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FEBRUARY 19, 2019

One should always be suspicious of all-out crusaders, who know no limit when it comes to promoting their cause. In January 2019, an anti-asbestos activist posted an article on the Canadian Environmental Law Association (CELA)’s website, bemoaning the fact that the Canadian Government is not imposing stricter regulations, totally banning all form of asbestos use.

The exclusions provided for in the Government’s regulations, which are taking effect in early 2019, aim namely at protecting and supporting sustainable economic development through the deployment of a new industry which looks at exploiting serpentine mine tailings that communities inherited from mining companies. This represents an opportunity to put this resource to good use while creating well-paying jobs regionally.

Alas, anti-asbestos crusaders don’t seem to include employment and the communities’ life in the list of their preoccupations. It’s not in their mission’s job description, no more than those regional communities’ quality of life, or for that matter, that of the citizens of developing countries who use the product. They also display a total disregard for the needs of countries for whom chrysotile represent an opportunity to improve the quality of their water and sanitation infrastructures at a reasonable cost.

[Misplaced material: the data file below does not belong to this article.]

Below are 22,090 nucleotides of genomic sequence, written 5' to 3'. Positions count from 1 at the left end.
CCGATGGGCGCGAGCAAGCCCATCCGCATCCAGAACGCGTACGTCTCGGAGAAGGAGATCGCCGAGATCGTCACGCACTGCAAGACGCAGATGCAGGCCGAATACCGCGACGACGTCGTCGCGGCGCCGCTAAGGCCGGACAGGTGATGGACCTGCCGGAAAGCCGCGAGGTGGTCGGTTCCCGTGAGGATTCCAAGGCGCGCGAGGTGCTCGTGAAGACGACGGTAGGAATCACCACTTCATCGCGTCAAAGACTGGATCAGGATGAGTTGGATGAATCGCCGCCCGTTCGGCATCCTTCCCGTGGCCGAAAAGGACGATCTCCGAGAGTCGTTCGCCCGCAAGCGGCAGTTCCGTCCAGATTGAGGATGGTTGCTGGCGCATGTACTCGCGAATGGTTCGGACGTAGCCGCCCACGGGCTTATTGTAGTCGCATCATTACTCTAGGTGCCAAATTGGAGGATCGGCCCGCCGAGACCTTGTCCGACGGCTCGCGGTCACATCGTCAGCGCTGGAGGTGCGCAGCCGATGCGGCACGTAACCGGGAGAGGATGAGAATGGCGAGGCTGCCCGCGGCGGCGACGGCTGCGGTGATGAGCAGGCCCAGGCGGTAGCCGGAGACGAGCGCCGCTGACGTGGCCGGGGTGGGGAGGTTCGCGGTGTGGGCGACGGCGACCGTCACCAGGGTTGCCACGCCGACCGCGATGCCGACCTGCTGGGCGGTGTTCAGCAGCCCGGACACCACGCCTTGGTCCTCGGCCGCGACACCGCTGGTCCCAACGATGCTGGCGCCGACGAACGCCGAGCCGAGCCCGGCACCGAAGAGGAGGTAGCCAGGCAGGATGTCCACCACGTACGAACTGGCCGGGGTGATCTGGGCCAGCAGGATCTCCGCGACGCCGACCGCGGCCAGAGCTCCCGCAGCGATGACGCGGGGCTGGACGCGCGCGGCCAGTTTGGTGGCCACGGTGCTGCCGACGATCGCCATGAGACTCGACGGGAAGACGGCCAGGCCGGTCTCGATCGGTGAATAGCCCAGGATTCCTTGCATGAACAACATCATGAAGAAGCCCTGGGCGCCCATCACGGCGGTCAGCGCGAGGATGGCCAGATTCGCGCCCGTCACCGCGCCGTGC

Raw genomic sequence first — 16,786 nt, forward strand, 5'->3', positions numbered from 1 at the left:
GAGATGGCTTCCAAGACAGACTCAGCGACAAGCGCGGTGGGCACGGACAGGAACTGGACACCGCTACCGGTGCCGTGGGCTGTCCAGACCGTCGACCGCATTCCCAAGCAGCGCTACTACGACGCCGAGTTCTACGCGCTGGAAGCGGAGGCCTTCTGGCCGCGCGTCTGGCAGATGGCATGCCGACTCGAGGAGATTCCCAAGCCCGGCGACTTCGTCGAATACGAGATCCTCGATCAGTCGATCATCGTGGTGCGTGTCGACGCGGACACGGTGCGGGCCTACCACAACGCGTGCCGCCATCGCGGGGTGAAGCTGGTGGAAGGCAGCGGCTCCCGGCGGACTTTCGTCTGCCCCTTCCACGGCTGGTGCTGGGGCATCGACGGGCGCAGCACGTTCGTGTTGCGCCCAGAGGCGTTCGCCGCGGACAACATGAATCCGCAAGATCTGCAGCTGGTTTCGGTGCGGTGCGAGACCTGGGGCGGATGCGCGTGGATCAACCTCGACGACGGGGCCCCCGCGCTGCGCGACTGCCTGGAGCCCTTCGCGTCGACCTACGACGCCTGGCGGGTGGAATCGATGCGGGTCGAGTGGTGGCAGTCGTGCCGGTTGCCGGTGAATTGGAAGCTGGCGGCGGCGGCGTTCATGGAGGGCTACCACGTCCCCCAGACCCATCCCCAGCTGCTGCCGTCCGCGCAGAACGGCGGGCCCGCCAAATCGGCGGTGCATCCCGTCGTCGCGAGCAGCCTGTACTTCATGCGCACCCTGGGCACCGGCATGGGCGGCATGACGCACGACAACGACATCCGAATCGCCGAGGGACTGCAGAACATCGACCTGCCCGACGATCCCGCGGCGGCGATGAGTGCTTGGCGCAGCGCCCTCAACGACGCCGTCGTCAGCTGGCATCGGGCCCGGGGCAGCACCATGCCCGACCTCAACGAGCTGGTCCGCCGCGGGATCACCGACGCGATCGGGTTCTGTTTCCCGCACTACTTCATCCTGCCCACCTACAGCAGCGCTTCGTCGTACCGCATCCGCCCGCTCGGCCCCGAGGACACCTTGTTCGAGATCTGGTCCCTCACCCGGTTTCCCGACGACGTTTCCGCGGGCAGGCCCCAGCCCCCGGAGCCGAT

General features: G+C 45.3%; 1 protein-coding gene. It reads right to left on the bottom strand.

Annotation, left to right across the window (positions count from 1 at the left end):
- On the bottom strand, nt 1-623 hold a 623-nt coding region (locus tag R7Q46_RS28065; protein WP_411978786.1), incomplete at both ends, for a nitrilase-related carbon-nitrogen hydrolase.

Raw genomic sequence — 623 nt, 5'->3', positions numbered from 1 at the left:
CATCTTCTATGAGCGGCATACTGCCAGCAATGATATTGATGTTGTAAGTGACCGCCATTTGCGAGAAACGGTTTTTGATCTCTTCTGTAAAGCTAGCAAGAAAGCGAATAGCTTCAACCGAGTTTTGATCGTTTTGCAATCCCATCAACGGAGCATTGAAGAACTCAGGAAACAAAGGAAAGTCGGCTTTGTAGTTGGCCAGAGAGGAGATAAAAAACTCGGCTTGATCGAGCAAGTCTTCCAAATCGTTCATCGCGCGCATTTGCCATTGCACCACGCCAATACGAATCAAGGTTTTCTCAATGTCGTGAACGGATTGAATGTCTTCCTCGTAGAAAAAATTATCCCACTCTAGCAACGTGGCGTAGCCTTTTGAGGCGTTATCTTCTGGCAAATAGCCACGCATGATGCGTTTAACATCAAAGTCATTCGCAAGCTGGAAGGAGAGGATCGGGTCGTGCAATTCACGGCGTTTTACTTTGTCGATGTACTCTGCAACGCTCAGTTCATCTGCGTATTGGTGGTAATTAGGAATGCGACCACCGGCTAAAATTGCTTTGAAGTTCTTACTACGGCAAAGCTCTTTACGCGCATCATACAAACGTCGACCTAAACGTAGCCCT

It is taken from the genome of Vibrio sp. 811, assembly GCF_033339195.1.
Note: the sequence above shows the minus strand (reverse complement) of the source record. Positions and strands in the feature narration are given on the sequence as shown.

According to the article’s simplistic explanations, any form of asbestos exposure will lead to mesothelioma, lung cancer or any other form of cancer. They don’t offer any further explanations on the differences between the various type of fibres, in terms of their chemical structure or their respective degree of dangerousness.

The article avoids specifying that it’s amphibole type fibres who are responsible for cancer, not serpentine – chrysotile ones.

As time goes by, it becomes clearer and clearer that the anti-asbestos crusaders’ position remains unchanged, notwithstanding new evidence revealed by the most recent scientific research, based on serious and thorough data collection and analysis.

The ICA deplores that these activists’ life and positions remain stuck in the past, that they refuse to enter a dialogue based on the most recent scientific data and that they choose to stick stubbornly to their original stances and ignore important progress in the use of a natural resource that can prove remarkably useful for communities’ development, while fully protecting residents’ health and safety.